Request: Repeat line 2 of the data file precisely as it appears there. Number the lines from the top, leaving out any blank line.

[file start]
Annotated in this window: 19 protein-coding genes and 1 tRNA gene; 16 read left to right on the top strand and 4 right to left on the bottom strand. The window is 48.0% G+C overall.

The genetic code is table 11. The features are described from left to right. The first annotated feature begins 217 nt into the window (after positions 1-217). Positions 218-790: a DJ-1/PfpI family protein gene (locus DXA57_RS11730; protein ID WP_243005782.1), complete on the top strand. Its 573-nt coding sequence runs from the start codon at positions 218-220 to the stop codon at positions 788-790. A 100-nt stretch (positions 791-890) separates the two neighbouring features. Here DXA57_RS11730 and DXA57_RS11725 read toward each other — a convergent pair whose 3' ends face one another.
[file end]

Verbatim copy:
The genetic code is table 11. The features are described from left to right. The first annotated feature begins 217 nt into the window (after positions 1-217). Positions 218-790: a DJ-1/PfpI family protein gene (locus DXA57_RS11730; protein ID WP_243005782.1), complete on the top strand. Its 573-nt coding sequence runs from the start codon at positions 218-220 to the stop codon at positions 788-790. A 100-nt stretch (positions 791-890) separates the two neighbouring features. Here DXA57_RS11730 and DXA57_RS11725 read toward each other — a convergent pair whose 3' ends face one another.